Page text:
There has been plenty of talk about whether actively managed mutual funds are worth the fees they charge. There are many people on either side of the argument. The proponents of active management argue that active managers can add value by selecting the best securities to own or by tactically shifting the asset allocation of the fund. The growing list of opponents argue that net of fees, investors are better off in a low-cost portfolio of ETFs or index funds.
To find the answer, we will put some of the largest and widely held Canadian mutual funds in the ring with a low-cost Modern Potfolio of ETFs and let them battle it out until one wins.
In our last post, the Modern ETF Portfolio easily beat its opponent, the Desjardins Canadian Equity Value Fund. For this post, we challenge the Mackenzie Cundill Value C which has a global equity focus.
Rules of Engagement
For each smackdown, we construct a low-cost, Modern ETF Portfolio that closely matches the historical average asset allocation of the incumbent mutual fund. We put the two investments against each other to see which one reigns supreme. Our assumptions are:
- The initial investment in each portfolio is $25,000
- Trading commissions of $9.95 to buy and sell ETFs, no fees for trading the mutual fund
- Dividends are reinvested at no cost
- The Modern ETF portfolio is rebalanced once per year
We will look at the past performance of the two investment options in terms of their Sharpe Ratio (portfolio returns minus the risk-free rate divided by the standard deviation of returns) over 3, 5, and 10-year periods to determine the winner.
Meet the Players
Mackenzie Cundill Value C has a 6% exposure to asset classes that are identified as “Other” by Morningstar. This makes building an ETF portfolio with the same asset allocation somewhat challenging. Because we have little visibility as to what “Other” assets are, we have ignored them for the purpose of this post. Instead, we have proportionately added the allocation to “Other” assets to the rest of asset classes.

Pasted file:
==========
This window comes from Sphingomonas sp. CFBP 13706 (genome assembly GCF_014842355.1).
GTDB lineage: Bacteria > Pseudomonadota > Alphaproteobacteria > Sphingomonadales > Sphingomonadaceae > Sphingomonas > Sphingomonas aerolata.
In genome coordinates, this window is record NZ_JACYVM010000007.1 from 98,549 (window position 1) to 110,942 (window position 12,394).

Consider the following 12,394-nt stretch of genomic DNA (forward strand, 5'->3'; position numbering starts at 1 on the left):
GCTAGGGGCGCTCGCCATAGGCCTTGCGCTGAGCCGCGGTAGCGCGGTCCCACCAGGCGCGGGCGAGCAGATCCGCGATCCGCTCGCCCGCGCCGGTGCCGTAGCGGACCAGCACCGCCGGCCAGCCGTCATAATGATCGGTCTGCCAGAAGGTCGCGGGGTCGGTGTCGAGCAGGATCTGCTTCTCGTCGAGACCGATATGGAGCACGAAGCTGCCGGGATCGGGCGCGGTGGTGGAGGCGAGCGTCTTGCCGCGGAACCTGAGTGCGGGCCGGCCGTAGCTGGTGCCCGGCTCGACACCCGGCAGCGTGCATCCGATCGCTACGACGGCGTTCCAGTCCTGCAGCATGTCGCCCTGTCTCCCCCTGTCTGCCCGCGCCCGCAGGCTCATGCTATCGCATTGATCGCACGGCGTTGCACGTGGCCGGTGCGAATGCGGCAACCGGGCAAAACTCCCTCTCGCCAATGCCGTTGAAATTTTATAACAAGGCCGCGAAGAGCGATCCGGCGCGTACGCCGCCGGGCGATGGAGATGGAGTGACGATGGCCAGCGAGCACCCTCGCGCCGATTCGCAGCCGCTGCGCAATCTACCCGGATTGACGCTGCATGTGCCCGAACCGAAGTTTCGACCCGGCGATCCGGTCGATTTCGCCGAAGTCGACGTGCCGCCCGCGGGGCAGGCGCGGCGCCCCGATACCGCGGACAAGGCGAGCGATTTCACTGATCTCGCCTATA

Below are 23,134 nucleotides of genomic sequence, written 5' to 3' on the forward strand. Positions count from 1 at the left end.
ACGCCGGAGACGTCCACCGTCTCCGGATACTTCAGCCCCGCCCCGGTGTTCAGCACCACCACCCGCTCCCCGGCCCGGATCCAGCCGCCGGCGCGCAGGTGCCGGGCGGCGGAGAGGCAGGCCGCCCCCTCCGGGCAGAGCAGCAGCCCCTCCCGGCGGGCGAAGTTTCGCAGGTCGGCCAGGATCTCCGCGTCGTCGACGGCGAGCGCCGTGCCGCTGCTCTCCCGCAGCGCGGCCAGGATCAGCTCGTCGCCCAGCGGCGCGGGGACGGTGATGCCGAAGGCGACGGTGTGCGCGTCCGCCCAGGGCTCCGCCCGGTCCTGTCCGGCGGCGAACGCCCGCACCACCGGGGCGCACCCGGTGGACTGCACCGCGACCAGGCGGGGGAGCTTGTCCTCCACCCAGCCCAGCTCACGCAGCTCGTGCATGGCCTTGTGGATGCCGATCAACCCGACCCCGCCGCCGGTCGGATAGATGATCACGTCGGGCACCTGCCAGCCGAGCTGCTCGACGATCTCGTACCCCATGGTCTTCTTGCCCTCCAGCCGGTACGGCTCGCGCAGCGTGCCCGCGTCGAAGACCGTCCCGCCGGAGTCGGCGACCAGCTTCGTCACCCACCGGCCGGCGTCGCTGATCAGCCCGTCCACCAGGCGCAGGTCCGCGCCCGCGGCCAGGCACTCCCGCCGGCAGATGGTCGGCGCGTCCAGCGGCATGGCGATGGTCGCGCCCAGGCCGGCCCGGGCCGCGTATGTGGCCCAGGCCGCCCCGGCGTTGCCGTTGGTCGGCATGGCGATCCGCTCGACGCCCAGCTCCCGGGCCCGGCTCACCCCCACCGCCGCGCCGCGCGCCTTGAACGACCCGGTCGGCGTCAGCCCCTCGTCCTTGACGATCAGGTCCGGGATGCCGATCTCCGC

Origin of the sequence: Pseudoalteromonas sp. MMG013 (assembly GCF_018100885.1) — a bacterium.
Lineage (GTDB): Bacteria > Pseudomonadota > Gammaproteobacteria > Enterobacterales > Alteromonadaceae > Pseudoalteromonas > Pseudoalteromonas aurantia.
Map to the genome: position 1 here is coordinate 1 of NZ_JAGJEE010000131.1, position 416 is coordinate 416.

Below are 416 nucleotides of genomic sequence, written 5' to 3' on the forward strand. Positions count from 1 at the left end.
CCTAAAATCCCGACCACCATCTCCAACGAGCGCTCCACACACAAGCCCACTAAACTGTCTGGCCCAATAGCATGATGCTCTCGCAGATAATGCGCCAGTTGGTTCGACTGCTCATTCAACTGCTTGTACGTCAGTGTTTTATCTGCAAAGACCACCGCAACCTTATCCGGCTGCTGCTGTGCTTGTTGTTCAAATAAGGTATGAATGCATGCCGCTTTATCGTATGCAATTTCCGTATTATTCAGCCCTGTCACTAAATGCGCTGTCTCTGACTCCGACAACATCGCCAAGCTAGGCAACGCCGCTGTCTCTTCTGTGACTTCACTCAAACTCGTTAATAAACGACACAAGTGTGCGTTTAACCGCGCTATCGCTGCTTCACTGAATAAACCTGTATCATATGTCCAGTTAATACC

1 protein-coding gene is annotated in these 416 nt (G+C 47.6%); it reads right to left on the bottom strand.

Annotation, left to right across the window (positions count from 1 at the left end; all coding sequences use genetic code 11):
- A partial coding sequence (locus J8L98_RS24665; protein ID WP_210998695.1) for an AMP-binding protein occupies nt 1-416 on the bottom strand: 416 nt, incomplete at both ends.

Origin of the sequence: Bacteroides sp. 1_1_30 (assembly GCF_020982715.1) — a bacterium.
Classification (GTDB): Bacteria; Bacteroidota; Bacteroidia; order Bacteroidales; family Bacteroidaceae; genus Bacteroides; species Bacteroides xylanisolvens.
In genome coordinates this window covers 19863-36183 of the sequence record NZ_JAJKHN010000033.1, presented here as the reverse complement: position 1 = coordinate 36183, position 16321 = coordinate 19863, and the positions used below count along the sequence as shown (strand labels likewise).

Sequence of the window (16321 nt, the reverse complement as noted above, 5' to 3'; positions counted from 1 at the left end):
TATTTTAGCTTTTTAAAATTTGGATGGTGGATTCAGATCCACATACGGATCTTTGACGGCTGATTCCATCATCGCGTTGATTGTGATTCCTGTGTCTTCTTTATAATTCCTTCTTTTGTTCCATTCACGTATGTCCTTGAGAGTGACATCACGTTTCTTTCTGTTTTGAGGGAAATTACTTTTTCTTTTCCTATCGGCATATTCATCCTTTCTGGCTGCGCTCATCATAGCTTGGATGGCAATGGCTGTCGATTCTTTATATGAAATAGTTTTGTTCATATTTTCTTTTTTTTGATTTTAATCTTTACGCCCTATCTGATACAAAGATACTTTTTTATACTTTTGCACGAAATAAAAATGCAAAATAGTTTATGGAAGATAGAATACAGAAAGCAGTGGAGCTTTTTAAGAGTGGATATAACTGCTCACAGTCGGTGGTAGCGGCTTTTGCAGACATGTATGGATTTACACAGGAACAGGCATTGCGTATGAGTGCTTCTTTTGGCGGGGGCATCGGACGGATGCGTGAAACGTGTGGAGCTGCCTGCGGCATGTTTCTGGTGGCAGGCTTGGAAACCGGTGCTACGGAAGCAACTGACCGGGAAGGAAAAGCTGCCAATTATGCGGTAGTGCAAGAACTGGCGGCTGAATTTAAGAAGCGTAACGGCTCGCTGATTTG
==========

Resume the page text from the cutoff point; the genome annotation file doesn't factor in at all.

Modern ETF Portfolio
Mackenzie Cundill Value C
Canadian Equities (XIC)
US Equities (XSP)
International Equities (ZDM)
Let the Games Begin
First we look at how the two contenders performed in the past:
Modern ETF Portfolio’s past performance is based on a computer-generated back-test using the assumptions outlined below. For ETFs that do not have a long enough history, we use the underlying index’s total return minus the ETF’s annual MER.
$25,000 invested in the Modern ETF portfolio 10 years ago would be worth $42,510 at the end of May 2015, while $25,000 invested in Mackenzie Cundill Value C would be worth only $38,309, a difference of $4,201 or 17% of the original investment.
Below is a summary of annualized risk and return statistics for each of the contenders in the last 3, 5, and 10-year periods:
|Modern ETF Portfolio||vs.||Mackenzie Cundill Value Fund|
|Risk||Return||Sharpe Ratio||Winner1||Winner1||Sharpe Ratio||Return||Risk|
1The winner of each round is the portfolio with the highest Sharpe Ratio.
The Champion is:
The Modern ETF Portfolio defeated the Mackenzie Cundill Value C by winning all three rounds by a wide margin!
The main reason the ETF portfolio beat the Mackenzie Cundill Value C fund is its lower fees. In fact, had the MER of the mutual fund been 1% instead of 2.56%, it would have outperformed the ETF portfolio. This shows that even though the fund managers are adding some value by making active decisions regarding asset allocation and security selection, the benefits are not enough to offset the high costs of the fund. This is the case for many mutual funds.
So what should you do as an investor? Stay away from expensive mutual funds. Keep your investment fees down by sticking to low-cost index funds and a disciplined rebalancing strategy. You can be sure your future self will appreciate it.
If you need more information on how you can implement a low-cost ETF portfolio, send us an email, and we will be glad to walk you through the steps.